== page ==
The Senate’s bipartisan infrastructure negotiators are hustling to finish their bill even as hope for a breakthrough dims ahead of an Wednesday test vote that’s likely to fail.

The bipartisan group is slated to meet Tuesday afternoon, after a two-hour Zoom session Monday night with the White House. Though participants reported progress on that call, some in the group privately say the talks are likely to drag into next week given the size and scale of both the potential bill — with nearly $600 billion new spending — as well as disagreements over how to pay for it.

Senate Majority Leader Chuck Schumer has set up a Wednesday vote to advance the bill, but GOP leaders signaled Monday evening that Republicans wouldn’t support even beginning debate on legislation that remains unwritten. Schumer insisted on Tuesday it is “not a fish or cut bait moment,” but added that the Senate needed to start the process this week in order to finish the legislation before the August recess.

Schumer also offered the bipartisan group more time to negotiate, if Senate Republicans agree to move forward Wednesday. If the cross-aisle legislation is not finished by Thursday, Schumer said the Senate could consider elements of the underlying infrastructure framework that have already passed key committees.

But that’s not likely to appease Republicans, many of whom want to see cost estimates from Congress’ nonpartisan budget scorekeeper before voting to start debate.

“We’re waiting on a [Congressional Budget Office] score. We don’t have leg text. So until we do, I’m not comfortable voting on any procedural motions to move forward,” said Sen. Todd Young (R-Ind.), one of the senators working on the package.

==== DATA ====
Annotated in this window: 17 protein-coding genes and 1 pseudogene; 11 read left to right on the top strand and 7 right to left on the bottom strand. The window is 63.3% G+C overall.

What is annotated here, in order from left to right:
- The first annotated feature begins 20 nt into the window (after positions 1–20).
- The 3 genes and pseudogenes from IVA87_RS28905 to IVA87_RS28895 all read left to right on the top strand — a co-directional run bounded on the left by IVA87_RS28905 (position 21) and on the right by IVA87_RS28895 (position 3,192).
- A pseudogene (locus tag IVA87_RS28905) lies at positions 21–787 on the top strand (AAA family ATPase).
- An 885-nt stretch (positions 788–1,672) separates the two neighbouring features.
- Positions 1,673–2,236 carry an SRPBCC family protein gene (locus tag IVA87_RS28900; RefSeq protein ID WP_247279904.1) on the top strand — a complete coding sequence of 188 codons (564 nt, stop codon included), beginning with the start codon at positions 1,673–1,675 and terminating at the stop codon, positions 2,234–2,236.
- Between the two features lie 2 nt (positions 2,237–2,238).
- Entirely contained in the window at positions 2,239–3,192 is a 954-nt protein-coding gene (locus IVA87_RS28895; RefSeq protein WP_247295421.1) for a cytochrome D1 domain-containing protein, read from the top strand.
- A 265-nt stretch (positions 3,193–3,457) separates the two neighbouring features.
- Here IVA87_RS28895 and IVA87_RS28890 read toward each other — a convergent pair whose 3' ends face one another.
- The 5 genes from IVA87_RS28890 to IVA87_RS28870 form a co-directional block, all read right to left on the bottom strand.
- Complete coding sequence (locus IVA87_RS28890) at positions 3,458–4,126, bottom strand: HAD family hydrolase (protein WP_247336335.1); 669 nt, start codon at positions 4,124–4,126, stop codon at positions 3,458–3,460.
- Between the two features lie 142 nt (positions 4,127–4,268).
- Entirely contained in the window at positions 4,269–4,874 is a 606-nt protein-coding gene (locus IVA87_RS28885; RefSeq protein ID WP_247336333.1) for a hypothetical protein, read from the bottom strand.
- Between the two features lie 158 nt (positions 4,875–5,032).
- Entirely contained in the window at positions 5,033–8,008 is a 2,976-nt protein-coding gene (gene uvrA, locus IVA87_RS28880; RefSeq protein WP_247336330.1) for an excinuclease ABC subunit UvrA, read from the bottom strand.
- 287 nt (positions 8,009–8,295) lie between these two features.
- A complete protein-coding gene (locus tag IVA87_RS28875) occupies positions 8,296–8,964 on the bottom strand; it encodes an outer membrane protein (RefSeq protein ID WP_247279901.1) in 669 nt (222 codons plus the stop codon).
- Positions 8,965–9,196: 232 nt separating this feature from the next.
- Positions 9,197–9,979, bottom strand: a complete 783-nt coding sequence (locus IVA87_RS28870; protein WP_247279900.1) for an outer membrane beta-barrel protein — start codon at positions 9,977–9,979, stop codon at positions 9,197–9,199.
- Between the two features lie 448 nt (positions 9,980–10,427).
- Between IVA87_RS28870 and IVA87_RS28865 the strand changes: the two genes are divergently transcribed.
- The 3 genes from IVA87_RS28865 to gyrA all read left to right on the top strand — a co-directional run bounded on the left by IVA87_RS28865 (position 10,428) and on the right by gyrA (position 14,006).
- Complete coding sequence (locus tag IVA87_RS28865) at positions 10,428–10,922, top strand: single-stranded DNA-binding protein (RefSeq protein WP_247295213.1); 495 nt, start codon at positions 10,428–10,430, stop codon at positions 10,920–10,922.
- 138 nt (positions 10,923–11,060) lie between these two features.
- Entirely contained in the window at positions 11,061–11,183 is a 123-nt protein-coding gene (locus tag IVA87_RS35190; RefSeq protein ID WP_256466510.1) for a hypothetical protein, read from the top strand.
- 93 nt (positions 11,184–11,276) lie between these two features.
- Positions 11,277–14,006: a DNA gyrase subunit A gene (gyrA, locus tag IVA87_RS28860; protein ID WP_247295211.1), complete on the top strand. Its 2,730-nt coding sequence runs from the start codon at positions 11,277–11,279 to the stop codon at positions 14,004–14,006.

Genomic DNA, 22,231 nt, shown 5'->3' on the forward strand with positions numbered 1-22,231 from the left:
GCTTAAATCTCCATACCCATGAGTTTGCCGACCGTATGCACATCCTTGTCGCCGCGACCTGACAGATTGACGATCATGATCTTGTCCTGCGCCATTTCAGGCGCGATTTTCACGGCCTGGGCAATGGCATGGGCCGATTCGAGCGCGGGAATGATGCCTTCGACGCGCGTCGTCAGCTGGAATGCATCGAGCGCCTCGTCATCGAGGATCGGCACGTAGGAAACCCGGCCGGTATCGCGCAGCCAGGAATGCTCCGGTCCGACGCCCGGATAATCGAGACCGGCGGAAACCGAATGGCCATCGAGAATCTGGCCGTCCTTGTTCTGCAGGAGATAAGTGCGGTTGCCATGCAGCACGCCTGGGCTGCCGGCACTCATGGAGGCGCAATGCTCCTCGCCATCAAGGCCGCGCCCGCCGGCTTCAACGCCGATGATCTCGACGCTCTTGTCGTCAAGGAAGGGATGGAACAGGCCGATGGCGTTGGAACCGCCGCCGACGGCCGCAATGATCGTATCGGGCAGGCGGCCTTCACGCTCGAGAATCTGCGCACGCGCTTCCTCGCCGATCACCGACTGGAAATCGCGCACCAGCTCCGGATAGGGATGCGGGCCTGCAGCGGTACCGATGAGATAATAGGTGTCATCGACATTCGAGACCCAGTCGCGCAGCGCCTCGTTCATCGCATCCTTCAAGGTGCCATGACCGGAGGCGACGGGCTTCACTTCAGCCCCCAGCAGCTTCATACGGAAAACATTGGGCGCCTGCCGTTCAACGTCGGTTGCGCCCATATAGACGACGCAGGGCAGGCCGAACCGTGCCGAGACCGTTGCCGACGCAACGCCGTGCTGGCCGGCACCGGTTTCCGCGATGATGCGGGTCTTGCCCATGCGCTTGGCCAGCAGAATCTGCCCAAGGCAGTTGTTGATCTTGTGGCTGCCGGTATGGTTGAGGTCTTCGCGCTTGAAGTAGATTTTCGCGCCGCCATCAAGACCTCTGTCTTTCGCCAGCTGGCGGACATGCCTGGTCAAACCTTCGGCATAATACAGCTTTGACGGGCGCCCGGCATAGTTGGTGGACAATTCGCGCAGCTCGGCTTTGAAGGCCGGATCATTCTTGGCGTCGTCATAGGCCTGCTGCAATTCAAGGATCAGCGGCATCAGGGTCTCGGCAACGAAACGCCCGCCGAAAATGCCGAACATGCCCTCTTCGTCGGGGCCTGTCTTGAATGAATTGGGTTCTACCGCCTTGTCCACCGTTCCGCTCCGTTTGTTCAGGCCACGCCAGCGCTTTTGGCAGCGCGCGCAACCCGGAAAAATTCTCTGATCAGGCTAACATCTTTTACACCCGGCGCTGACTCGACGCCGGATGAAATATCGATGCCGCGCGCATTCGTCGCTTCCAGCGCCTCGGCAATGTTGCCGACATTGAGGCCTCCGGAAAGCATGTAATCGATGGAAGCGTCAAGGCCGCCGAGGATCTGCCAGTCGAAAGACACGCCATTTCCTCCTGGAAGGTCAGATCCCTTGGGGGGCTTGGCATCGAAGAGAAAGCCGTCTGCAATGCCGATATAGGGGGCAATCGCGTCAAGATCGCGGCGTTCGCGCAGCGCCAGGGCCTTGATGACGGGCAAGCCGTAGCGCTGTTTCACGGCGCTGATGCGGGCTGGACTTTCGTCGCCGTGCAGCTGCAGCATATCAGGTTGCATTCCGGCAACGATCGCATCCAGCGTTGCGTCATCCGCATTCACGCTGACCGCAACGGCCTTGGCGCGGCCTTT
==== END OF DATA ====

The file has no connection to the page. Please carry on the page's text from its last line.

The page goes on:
Still, Young added that he hoped Wednesday’s vote wouldn’t kill the bipartisan negotiations, saying “it would be a shame to throw it all away.”

Schumer’s push to move forward on the bipartisan infrastructure framework comes as Senate Democrats also prepare a $3.5 trillion social spending plan that they expect to push forward without GOP buy-in. Schumer has also set a Wednesday deadline for Senate Democrats to reach an agreement detailing how committees will construct that bill.

It’s not clear if the failure of the bipartisan deal would force an increase in the separate bill’s $3.5 trillion price tag.

Schumer has long insisted that President Joe Biden’s physical infrastructure and social spending plans are proceeding on two separate tracks. Biden and a bipartisan group of 10 senators announced agreement on an infrastructure framework in June, but translating that into legislative text has proven a heavy lift.

Sen. John Cornyn of Texas, a Republican close to Senate Minority Leader Mitch McConnell said the vote will still fail on Wednesday despite Schumer’s entreaties: “How would he expect us to vote on a bill that doesn’t even exist yet.”

Meanwhile, progressives and key House Democrats are growing increasingly impatient with the bipartisan talks, with some even saying that they hope that the deal falls through. In a meeting with House Democrats on Tuesday morning, Speaker Nancy Pelosi hammered Senate Republicans and accused them of attempting to derail the bipartisan talks.

“The public should know they’re rejecting a bipartisan infrastructure approach,” Pelosi told her members, according to people familiar with the remarks.

Pelosi also suggested that the House could tweak whatever bipartisan bill is passed by the Senate, a potential response to the growing unrest among some senior Democrats in her caucus. “When we get the Senate bill, we may want to tweak this,” the speaker said.

And while Schumer insisted that the vote was not a make-or-break moment for the Senate’s bipartisan talks, some progressives don’t see it that way.

“They’re trying to get everybody to coalesce but if that doesn’t happen, we’re going to have to move forward,” Rep. Pramila Jayapal (D-Wash.), who leads the Congressional Progressive Caucus, told reporters.

Sarah Ferris contributed.

Source: Politico-Congress

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